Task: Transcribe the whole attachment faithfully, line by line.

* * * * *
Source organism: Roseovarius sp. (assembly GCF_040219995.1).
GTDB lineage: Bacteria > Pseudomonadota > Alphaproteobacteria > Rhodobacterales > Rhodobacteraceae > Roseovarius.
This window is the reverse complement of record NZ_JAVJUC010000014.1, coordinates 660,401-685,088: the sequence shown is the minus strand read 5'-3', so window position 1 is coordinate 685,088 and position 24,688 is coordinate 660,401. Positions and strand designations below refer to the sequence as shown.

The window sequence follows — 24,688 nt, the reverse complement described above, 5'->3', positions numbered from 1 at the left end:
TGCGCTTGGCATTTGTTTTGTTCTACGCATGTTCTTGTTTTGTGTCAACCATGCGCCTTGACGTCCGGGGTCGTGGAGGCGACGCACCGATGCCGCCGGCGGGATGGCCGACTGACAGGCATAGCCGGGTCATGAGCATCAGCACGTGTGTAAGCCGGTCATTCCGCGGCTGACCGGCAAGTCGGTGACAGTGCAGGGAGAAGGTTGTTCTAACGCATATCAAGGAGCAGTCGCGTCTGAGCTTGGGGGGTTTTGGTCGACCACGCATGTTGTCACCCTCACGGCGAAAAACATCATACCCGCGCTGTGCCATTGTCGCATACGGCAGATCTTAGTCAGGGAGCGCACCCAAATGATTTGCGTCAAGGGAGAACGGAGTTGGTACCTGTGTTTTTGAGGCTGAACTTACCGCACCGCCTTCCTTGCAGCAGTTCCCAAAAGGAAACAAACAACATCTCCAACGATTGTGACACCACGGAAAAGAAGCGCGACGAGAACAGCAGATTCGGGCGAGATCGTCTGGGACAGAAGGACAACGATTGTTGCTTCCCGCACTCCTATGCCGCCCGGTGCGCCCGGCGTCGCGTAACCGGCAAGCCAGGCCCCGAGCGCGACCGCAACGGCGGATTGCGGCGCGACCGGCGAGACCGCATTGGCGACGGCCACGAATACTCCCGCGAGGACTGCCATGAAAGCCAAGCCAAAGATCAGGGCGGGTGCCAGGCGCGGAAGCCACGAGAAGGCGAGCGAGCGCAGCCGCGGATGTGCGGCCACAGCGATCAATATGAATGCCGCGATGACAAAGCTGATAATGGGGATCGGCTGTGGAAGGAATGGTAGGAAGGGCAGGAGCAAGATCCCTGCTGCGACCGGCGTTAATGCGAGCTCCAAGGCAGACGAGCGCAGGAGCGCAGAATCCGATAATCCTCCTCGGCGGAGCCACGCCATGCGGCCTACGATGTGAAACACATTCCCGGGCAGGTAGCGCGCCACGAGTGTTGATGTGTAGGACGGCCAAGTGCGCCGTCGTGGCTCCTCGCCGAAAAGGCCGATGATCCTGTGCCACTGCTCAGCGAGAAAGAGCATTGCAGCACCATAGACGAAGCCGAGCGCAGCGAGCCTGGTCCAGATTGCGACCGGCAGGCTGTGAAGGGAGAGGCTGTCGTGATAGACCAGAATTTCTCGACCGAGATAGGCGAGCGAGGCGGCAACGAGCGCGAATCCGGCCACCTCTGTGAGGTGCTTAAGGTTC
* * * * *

Source organism: Roseovarius sp. (assembly GCF_040219995.1).
GTDB lineage: Bacteria > Pseudomonadota > Alphaproteobacteria > Rhodobacterales > Rhodobacteraceae > Roseovarius.
This window is the reverse complement of record NZ_JAVJUC010000014.1, coordinates 660,401-685,088: the sequence shown is the minus strand read 5'-3', so window position 1 is coordinate 685,088 and position 24,688 is coordinate 660,401. Positions and strand designations below refer to the sequence as shown.

The window sequence follows — 24,688 nt, the reverse complement described above, 5'->3', positions numbered from 1 at the left end:
TGCGCTTGGCATTTGTTTTGTTCTACGCATGTTCTTGTTTTGTGTCAACCATGCGCCTTGACGTCCGGGGTCGTGGAGGCGACGCACCGATGCCGCCGGCGGGATGGCCGACTGACAGGCATAGCCGGGTCATGAGCATCAGCACGTGTGTAAGCCGGTCATTCCGCGGCTGACCGGCAAGTCGGTGACAGTGCAGGGAGAAGGTTGTTCTAACGCATATCAAGGAGCAGTCGCGTCTGAGCTTGGGGGGTTTTGGTCGACCACGCATGTTGTCACCCTCACGGCGAAAAACATCATACCCGCGCTGTGCCATTGTCGCATACGGCAGATCTTAGTCAGGGAGCGCACCCAAATGATTTGCGTCAAGGGAGAACGGAGTTGGTACCTGTGTTTTTGAGGCTGAACTTACCGCACCGCCTTCCTTGCAGCAGTTCCCAAAAGGAAACAAACAACATCTCCAACGATTGTGACACCACGGAAAAGAAGCGCGACGAGAACAGCAGATTCGGGCGAGATCGTCTGGGACAGAAGGACAACGATTGTTGCTTCCCGCACTCCTATGCCGCCCGGTGCGCCCGGCGTCGCGTAACCGGCAAGCCAGGCCCCGAGCGCGACCGCAACGGCGGATTGCGGCGCGACCGGCGAGACCGCATTGGCGACGGCCACGAATACTCCCGCGAGGACTGCCATGAAAGCCAAGCCAAAGATCAGGGCGGGTGCCAGGCGCGGAAGCCACGAGAAGGCGAGCGAGCGCAGCCGCGGATGTGCGGCCACAGCGATCAATATGAATGCCGCGATGACAAAGCTGATAATGGGGATCGGCTGTGGAAGGAATGGTAGGAAGGGCAGGAGCAAGATCCCTGCTGCGACCGGCGTTAATGCGAGCTCCAAGGCAGACGAGCGCAGGAGCGCAGAATCCGATAATCCTCCTCGGCGGAGCCACGCCATGCGGCCTACGATGTGAAACACATTCCCGGGCAGGTAGCGCGCCACGAGTGTTGATGTGTAGGACGGCCAAGTGCGCCGTCGTGGCTCCTCGCCGAAAAGGCCGATGATCCTGTGCCACTGCTCAGCGAGAAAGAGCATTGCAGCACCATAGACGAAGCCGAGCGCAGCGAGCCTGGTCCAGATTGCGACCGGCAGGCTGTGAAGGGAGAGGCTGTCGTGATAGACCAGAATTTCTCGACCGAGATAGGCGAGCGAGGCGGCAACGAGCGCGAATCCGGCCACCTCTGTGAGGTGCTTAAGGTTC